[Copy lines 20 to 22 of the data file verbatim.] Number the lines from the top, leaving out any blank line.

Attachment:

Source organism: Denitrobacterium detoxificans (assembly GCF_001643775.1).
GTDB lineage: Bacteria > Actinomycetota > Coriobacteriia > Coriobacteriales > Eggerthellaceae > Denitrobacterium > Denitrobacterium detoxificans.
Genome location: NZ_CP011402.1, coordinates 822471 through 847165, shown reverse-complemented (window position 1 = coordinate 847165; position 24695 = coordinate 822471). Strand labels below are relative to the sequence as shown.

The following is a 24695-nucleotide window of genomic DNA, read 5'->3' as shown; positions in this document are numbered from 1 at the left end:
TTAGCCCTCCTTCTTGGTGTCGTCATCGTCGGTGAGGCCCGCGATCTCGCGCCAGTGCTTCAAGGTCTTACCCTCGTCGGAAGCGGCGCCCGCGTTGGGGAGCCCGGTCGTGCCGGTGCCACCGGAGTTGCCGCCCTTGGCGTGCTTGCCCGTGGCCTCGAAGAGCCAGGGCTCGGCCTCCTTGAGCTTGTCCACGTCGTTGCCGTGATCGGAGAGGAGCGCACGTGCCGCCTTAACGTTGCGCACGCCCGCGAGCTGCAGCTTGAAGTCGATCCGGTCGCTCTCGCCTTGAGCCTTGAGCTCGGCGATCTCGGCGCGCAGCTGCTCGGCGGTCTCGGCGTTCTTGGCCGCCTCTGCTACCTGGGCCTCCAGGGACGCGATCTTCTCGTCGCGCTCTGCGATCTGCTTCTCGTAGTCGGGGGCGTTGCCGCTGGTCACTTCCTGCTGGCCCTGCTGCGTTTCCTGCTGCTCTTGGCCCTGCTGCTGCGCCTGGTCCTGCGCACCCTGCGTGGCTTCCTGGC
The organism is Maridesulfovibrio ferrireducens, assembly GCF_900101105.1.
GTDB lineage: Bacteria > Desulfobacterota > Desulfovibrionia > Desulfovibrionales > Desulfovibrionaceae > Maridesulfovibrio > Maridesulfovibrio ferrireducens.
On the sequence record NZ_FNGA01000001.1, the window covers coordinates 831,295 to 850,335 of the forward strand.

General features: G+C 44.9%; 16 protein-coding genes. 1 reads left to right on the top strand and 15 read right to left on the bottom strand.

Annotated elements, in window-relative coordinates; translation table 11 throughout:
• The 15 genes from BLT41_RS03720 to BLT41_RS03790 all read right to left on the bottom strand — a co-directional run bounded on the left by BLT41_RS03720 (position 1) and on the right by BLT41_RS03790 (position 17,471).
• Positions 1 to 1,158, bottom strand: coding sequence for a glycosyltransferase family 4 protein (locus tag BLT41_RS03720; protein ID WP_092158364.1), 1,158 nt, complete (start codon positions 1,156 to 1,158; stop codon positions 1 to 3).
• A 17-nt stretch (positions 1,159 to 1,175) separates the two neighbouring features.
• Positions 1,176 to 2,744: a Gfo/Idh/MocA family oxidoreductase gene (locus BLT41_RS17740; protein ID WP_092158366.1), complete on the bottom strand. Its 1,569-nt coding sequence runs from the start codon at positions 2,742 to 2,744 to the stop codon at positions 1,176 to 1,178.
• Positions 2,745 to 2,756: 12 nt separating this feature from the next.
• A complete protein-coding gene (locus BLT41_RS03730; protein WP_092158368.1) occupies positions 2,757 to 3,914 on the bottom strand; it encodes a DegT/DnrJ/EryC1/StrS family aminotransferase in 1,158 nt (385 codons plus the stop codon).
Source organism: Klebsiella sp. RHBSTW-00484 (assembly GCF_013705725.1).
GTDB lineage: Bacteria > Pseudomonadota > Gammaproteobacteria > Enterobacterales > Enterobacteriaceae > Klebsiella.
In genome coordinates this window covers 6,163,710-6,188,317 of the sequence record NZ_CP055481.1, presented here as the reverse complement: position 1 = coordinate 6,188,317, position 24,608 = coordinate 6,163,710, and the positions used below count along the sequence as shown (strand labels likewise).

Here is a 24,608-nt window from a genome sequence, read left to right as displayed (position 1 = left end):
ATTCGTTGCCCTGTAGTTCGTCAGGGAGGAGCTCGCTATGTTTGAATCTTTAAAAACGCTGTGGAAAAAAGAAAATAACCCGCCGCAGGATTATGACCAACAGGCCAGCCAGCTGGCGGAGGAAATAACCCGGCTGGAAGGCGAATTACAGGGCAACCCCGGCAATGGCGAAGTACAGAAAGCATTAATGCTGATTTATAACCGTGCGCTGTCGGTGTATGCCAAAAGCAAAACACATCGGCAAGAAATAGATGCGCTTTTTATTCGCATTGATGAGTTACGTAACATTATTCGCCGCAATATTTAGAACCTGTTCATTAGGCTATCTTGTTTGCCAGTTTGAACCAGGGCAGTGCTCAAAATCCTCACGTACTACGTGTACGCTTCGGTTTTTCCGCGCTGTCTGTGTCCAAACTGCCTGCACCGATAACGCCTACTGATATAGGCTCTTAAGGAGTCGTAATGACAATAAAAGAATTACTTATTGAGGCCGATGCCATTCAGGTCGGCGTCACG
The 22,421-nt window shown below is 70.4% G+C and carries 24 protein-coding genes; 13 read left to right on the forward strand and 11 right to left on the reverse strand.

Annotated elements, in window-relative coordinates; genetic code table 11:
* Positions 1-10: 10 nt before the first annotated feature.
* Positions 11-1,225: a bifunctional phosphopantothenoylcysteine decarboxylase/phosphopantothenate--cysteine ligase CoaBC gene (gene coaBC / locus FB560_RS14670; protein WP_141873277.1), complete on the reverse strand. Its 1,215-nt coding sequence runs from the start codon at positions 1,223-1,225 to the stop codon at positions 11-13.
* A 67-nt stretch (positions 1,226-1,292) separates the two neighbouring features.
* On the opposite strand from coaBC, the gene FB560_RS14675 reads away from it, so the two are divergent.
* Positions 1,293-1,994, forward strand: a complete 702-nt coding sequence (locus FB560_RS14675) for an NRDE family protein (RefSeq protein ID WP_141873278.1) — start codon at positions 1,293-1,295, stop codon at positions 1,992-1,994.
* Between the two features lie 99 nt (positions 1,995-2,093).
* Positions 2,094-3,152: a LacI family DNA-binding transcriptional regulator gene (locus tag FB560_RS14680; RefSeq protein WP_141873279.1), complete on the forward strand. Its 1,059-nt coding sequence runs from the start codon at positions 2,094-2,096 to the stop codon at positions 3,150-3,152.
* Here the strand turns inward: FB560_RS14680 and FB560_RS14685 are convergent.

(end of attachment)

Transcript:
Here is a 24,608-nt window from a genome sequence, read left to right as displayed (position 1 = left end):
ATTCGTTGCCCTGTAGTTCGTCAGGGAGGAGCTCGCTATGTTTGAATCTTTAAAAACGCTGTGGAAAAAAGAAAATAACCCGCCGCAGGATTATGACCAACAGGCCAGCCAGCTGGCGGAGGAAATAACCCGGCTGGAAGGCGAATTACAGGGCAACCCCGGCAATGGCGAAGTACAGAAAGCATTAATGCTGATTTATAACCGTGCGCTGTCGGTGTATGCCAAAAGCAAAACACATCGGCAAGAAATAGATGCGCTTTTTATTCGCATTGATGAGTTACGTAACATTATTCGCCGCAATATTTAGAACCTGTTCATTAGGCTATCTTGTTTGCCAGTTTGAACCAGGGCAGTGCTCAAAATCCTCACGTACTACGTGTACGCTTCGGTTTTTCCGCGCTGTCTGTGTCCAAACTGCCTGCACCGATAACGCCTACTGATATAGGCTCTTAAGGAGTCGTAATGACAATAAAAGAATTACTTATTGAGGCCGATGCCATTCAGGTCGGCGTCACG
The 22,421-nt window shown below is 70.4% G+C and carries 24 protein-coding genes; 13 read left to right on the forward strand and 11 right to left on the reverse strand.